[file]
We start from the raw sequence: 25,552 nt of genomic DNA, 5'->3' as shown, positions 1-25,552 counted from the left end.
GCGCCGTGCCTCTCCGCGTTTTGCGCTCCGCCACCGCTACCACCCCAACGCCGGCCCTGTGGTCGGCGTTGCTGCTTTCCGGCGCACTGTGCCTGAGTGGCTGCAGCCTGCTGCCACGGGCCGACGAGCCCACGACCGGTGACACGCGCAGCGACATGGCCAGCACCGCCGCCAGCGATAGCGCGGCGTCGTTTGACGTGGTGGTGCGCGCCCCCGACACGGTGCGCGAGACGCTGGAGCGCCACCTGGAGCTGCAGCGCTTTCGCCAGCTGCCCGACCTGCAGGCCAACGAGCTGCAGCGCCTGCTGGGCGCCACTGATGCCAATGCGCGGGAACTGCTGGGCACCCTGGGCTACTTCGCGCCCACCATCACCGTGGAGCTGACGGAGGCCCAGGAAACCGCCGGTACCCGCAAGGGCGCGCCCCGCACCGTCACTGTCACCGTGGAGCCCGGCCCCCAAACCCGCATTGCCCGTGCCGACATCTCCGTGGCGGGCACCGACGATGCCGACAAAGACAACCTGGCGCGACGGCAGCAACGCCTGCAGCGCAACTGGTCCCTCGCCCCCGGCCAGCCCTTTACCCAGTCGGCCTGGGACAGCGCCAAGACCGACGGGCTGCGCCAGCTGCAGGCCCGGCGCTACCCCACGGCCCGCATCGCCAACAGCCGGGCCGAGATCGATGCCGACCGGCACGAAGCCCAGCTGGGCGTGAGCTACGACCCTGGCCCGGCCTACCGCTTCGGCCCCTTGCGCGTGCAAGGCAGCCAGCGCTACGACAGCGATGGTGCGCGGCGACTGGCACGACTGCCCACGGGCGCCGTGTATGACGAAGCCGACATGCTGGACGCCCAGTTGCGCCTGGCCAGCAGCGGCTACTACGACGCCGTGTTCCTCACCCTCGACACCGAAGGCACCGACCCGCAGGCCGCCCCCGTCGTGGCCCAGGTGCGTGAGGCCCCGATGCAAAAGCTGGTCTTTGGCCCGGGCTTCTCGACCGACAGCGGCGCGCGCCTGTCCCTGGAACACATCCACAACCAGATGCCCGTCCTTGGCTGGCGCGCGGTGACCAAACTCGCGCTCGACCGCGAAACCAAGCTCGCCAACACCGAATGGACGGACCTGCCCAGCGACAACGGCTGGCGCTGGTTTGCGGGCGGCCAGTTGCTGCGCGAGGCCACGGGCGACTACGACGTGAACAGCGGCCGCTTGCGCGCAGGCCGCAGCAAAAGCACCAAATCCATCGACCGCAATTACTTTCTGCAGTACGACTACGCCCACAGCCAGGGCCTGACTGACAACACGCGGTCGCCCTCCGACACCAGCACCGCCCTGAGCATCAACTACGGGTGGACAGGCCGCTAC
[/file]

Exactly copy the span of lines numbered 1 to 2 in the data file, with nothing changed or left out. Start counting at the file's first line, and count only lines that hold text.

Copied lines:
We start from the raw sequence: 25,552 nt of genomic DNA, 5'->3' as shown, positions 1-25,552 counted from the left end.
GCGCCGTGCCTCTCCGCGTTTTGCGCTCCGCCACCGCTACCACCCCAACGCCGGCCCTGTGGTCGGCGTTGCTGCTTTCCGGCGCACTGTGCCTGAGTGGCTGCAGCCTGCTGCCACGGGCCGACGAGCCCACGACCGGTGACACGCGCAGCGACATGGCCAGCACCGCCGCCAGCGATAGCGCGGCGTCGTTTGACGTGGTGGTGCGCGCCCCCGACACGGTGCGCGAGACGCTGGAGCGCCACCTGGAGCTGCAGCGCTTTCGCCAGCTGCCCGACCTGCAGGCCAACGAGCTGCAGCGCCTGCTGGGCGCCACTGATGCCAATGCGCGGGAACTGCTGGGCACCCTGGGCTACTTCGCGCCCACCATCACCGTGGAGCTGACGGAGGCCCAGGAAACCGCCGGTACCCGCAAGGGCGCGCCCCGCACCGTCACTGTCACCGTGGAGCCCGGCCCCCAAACCCGCATTGCCCGTGCCGACATCTCCGTGGCGGGCACCGACGATGCCGACAAAGACAACCTGGCGCGACGGCAGCAACGCCTGCAGCGCAACTGGTCCCTCGCCCCCGGCCAGCCCTTTACCCAGTCGGCCTGGGACAGCGCCAAGACCGACGGGCTGCGCCAGCTGCAGGCCCGGCGCTACCCCACGGCCCGCATCGCCAACAGCCGGGCCGAGATCGATGCCGACCGGCACGAAGCCCAGCTGGGCGTGAGCTACGACCCTGGCCCGGCCTACCGCTTCGGCCCCTTGCGCGTGCAAGGCAGCCAGCGCTACGACAGCGATGGTGCGCGGCGACTGGCACGACTGCCCACGGGCGCCGTGTATGACGAAGCCGACATGCTGGACGCCCAGTTGCGCCTGGCCAGCAGCGGCTACTACGACGCCGTGTTCCTCACCCTCGACACCGAAGGCACCGACCCGCAGGCCGCCCCCGTCGTGGCCCAGGTGCGTGAGGCCCCGATGCAAAAGCTGGTCTTTGGCCCGGGCTTCTCGACCGACAGCGGCGCGCGCCTGTCCCTGGAACACATCCACAACCAGATGCCCGTCCTTGGCTGGCGCGCGGTGACCAAACTCGCGCTCGACCGCGAAACCAAGCTCGCCAACACCGAATGGACGGACCTGCCCAGCGACAACGGCTGGCGCTGGTTTGCGGGCGGCCAGTTGCTGCGCGAGGCCACGGGCGACTACGACGTGAACAGCGGCCGCTTGCGCGCAGGCCGCAGCAAAAGCACCAAATCCATCGACCGCAATTACTTTCTGCAGTACGACTACGCCCACAGCCAGGGCCTGACTGACAACACGCGGTCGCCCTCCGACACCAGCACCGCCCTGAGCATCAACTACGGGTGGACAGGCCGCTAC